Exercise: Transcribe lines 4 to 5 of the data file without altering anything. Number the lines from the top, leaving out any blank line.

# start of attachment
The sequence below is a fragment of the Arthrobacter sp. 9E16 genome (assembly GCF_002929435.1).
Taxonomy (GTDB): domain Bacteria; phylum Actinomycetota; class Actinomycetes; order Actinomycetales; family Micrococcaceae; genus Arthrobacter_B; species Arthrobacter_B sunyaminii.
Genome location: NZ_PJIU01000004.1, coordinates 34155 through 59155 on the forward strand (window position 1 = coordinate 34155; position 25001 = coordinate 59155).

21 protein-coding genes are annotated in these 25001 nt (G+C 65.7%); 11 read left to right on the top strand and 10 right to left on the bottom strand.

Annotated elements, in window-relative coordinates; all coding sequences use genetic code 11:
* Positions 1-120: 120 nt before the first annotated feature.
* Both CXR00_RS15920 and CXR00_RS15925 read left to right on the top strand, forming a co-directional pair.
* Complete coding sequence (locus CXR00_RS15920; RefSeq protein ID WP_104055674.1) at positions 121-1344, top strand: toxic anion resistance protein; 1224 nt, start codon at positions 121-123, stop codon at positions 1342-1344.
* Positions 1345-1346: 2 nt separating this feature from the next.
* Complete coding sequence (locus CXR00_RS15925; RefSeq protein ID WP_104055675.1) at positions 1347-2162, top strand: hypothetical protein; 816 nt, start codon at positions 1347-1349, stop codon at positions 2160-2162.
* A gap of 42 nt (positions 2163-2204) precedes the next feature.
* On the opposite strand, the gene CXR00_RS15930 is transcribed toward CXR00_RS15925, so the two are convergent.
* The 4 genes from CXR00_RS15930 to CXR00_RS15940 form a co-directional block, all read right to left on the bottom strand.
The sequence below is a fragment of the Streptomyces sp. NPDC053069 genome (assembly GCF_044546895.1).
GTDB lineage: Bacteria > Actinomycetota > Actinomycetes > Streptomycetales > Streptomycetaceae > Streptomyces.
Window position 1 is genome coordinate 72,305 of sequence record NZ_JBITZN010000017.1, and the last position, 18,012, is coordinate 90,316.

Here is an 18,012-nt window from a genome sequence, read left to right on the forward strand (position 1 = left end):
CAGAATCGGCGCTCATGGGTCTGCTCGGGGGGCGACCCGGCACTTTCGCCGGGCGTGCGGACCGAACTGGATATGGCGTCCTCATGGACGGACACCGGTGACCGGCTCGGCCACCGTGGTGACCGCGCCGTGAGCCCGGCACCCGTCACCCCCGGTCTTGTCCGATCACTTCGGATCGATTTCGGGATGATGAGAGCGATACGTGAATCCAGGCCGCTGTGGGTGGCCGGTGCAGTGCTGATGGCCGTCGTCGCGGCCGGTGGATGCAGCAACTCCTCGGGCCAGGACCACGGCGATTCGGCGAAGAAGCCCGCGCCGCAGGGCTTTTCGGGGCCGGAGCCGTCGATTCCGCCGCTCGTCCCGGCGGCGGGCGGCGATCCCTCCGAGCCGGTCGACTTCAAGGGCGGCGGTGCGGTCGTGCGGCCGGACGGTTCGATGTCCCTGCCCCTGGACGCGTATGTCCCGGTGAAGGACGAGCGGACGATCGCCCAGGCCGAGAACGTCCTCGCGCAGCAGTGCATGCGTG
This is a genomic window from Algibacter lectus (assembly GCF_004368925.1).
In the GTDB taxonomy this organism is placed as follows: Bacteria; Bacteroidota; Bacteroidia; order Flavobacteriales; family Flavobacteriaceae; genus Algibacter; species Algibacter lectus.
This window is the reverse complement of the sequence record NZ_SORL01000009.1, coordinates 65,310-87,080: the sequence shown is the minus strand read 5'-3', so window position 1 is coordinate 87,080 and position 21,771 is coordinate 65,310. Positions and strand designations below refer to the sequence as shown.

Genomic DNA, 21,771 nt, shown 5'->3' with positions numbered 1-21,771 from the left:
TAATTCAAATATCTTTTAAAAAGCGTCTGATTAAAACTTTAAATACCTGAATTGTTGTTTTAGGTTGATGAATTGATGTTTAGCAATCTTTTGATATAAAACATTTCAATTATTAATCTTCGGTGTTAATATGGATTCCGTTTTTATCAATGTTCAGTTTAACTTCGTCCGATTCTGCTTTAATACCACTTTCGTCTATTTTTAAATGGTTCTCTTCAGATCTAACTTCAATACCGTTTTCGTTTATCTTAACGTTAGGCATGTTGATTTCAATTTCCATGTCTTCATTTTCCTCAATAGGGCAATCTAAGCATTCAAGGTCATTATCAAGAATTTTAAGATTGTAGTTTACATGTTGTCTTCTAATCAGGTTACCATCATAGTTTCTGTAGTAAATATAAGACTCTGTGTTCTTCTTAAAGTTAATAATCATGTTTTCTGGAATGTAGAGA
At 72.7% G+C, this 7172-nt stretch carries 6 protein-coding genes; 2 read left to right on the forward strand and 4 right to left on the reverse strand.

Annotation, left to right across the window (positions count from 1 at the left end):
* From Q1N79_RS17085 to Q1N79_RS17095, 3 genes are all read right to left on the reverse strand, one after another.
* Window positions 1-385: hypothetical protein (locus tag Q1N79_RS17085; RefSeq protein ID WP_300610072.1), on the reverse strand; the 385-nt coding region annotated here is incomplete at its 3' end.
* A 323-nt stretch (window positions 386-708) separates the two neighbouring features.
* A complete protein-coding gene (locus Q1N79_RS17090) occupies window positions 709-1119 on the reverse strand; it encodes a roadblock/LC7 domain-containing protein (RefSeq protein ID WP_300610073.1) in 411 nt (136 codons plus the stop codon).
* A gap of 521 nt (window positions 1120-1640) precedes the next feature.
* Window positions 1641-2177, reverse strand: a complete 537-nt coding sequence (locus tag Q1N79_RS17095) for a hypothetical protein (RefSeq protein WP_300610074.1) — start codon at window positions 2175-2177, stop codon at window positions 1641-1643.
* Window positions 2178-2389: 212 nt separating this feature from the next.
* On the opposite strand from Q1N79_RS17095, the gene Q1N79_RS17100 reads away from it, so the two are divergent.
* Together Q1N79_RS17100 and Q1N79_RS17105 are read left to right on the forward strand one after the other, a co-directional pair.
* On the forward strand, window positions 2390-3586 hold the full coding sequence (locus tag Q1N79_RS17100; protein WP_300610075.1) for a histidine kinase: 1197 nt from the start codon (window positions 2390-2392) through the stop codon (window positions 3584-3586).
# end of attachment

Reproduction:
21 protein-coding genes are annotated in these 25001 nt (G+C 65.7%); 11 read left to right on the top strand and 10 right to left on the bottom strand.

Annotated elements, in window-relative coordinates; all coding sequences use genetic code 11: